Celebration of Sytse Strijbos’ Academic Achievements ~ Festschrift for Dr. Sytse Strijbos
This remark is in honour of Professor Emeritus Sytse Strijbos. His work for the Centre for Philosophy, Technology and Social Systems (CPTS), which later evolved into the International Institute for Development and Ethics (IIDE) has been highly important for me as a PhD student, and later, for my professional career and guidance of own PhD students. The common denomination in our work relates to our interest in Systems Thinking and Herman Dooyeweerd’s philosophy.
We met the first time more than 20 years ago, at the Free University of Amsterdam where Sytse had organized a one-day seminar. This was the beginning to our annual conferences, which included researchers and PhD students from Sweden, The Netherlands, UK, and later, South Africa. The conferences were held at Sytse’s home town in Maarssden, at an old house which used to be a convent. We conveniently stayed in the same building as where the conferences were held and the nuns, who now had moved to a newer convent, provided full time lodging for us. The surroundings of this venue were beautiful and inspirational for many interesting conversations.
In preparation for each conference, the participants shared their draft papers before hand so that others could reflect on the content and prepare comments and questions. The presentations were given lengthy time to allow for comprehensive reviews. After each presentation, when Sytse’s lead the discussion, he divided into: first, Questions/Comments for clarification; second, Questions/Comments for critique. This division was very helpful for me as a student. If it was a question for clarification, I needed to be more clear in my explanation; if it was a question for critique, I needed to reflect on my standpoint and provide better arguments (or abandon). What was also very helpful, a few days after each presentation and discussion, each presenter had to reflect on what was brought about and give feedback on what they intended to act on. In that way, the others got recognition of what had been influential for further development of the work and how they might have contributed to this.
In addition to the conference presentations there was also invited guests who gave presentations and lectures on topical issues of our interest. By meeting such distinguished guests in this relaxed conference setting, we got very good contact and had many informal discussions which I have brought with me in my professional career.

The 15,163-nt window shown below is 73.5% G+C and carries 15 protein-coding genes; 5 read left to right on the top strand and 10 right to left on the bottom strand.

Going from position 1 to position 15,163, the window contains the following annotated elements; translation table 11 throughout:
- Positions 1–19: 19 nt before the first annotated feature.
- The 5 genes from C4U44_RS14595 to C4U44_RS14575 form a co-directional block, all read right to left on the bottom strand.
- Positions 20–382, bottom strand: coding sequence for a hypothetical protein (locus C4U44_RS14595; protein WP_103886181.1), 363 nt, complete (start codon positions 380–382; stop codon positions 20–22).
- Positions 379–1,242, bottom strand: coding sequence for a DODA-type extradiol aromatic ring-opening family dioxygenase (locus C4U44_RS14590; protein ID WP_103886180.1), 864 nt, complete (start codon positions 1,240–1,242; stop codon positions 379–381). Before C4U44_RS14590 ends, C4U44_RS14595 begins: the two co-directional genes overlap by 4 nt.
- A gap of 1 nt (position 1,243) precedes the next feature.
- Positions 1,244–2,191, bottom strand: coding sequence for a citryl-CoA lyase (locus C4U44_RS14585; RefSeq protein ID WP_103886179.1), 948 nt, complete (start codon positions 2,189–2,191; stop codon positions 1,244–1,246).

The conferences resulted in proceedings for which we took turns on being the editors. By that and by interacting with more seniors, I also learnt about the craft of being an editor (and got an additional merit on my CV). The proceedings included our updated versions of the conference papers, complemented with comments from the editors, and, therefore, became of high quality. At first, these proceedings were only distributed by print but, eventually, also electronically.
Besides annual conferences, a second collaboration was the book “In Search of an Integrative Vision of Technology”, which was published 2006, ten years after our first meeting in Amsterdam. Sytse was one of the editors and main authors and several of us CPTS members contributed with chapters based on our own research focus with relevance to our 10 years of collaboration.
Finally, the inclusion of scholars from South African universities, on Sytse’s initiative, has meant life long relationships with some of them as well as made me and other conference delegates from our part of the world aware of the different context in which we operate and the different problems that we face. For instance, water management means one thing in The Netherlands where you need to protect against flooding, while something totally different in South Africa where there is a scarcity of water. This inclusion also made us more responsive to ethical issues, worldwide.
Additional activities, which I also wish to highlight:
– Sytse’s PhD course in Luleå, in 1996, that focused on the philosophy of technology. To me, that course was an eye opener in deterministic perspectives of how we think about technology.
– Sytse, being part of my PhD exam committee, in 1998, for my thesis “A Multi-Modal Systems Extension to Soft Systems Methodology”.
– Sytse, occasionally being guest lecturer at my current affiliation at Linnaeus University, both for master students and PhD students.
Now, the nuns have stopped organizing our conferences and the Maarssden house is sold. We are grateful to having learnt to know many scholars throughout the years and the relationships that have evolved. Although the conferences are not in place any longer, the collaboration continues with people we have learnt to know during these 20 years, and also with Sytse.
Nov. 22, 2016
For more, and additional information about CPTS, see http://www.basden.salford.ac.uk/cpts/story.html